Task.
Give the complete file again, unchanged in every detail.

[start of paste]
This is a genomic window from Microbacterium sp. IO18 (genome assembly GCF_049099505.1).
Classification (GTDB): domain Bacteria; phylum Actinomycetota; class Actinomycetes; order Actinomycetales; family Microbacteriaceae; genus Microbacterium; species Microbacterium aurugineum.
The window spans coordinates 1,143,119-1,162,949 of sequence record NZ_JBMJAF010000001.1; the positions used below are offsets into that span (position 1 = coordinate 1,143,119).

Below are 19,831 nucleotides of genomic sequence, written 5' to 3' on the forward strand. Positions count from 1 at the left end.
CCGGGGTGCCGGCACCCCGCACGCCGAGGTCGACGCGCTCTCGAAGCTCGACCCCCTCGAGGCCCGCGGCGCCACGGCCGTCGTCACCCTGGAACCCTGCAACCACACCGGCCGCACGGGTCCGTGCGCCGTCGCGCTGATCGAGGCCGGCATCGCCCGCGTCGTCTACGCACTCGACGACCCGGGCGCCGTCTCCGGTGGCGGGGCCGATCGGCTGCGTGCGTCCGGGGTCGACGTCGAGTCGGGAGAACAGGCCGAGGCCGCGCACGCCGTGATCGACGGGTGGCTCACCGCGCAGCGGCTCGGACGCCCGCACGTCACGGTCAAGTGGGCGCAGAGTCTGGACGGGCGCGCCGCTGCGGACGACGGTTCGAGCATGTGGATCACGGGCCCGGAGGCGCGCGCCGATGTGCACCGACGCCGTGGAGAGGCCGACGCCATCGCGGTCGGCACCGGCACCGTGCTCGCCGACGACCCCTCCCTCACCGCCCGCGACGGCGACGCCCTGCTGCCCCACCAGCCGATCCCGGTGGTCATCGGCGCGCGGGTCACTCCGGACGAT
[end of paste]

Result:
This is a genomic window from Microbacterium sp. IO18 (genome assembly GCF_049099505.1).
Classification (GTDB): domain Bacteria; phylum Actinomycetota; class Actinomycetes; order Actinomycetales; family Microbacteriaceae; genus Microbacterium; species Microbacterium aurugineum.
The window spans coordinates 1,143,119-1,162,949 of sequence record NZ_JBMJAF010000001.1; the positions used below are offsets into that span (position 1 = coordinate 1,143,119).

Below are 19,831 nucleotides of genomic sequence, written 5' to 3' on the forward strand. Positions count from 1 at the left end.
CCGGGGTGCCGGCACCCCGCACGCCGAGGTCGACGCGCTCTCGAAGCTCGACCCCCTCGAGGCCCGCGGCGCCACGGCCGTCGTCACCCTGGAACCCTGCAACCACACCGGCCGCACGGGTCCGTGCGCCGTCGCGCTGATCGAGGCCGGCATCGCCCGCGTCGTCTACGCACTCGACGACCCGGGCGCCGTCTCCGGTGGCGGGGCCGATCGGCTGCGTGCGTCCGGGGTCGACGTCGAGTCGGGAGAACAGGCCGAGGCCGCGCACGCCGTGATCGACGGGTGGCTCACCGCGCAGCGGCTCGGACGCCCGCACGTCACGGTCAAGTGGGCGCAGAGTCTGGACGGGCGCGCCGCTGCGGACGACGGTTCGAGCATGTGGATCACGGGCCCGGAGGCGCGCGCCGATGTGCACCGACGCCGTGGAGAGGCCGACGCCATCGCGGTCGGCACCGGCACCGTGCTCGCCGACGACCCCTCCCTCACCGCCCGCGACGGCGACGCCCTGCTGCCCCACCAGCCGATCCCGGTGGTCATCGGCGCGCGGGTCACTCCGGACGAT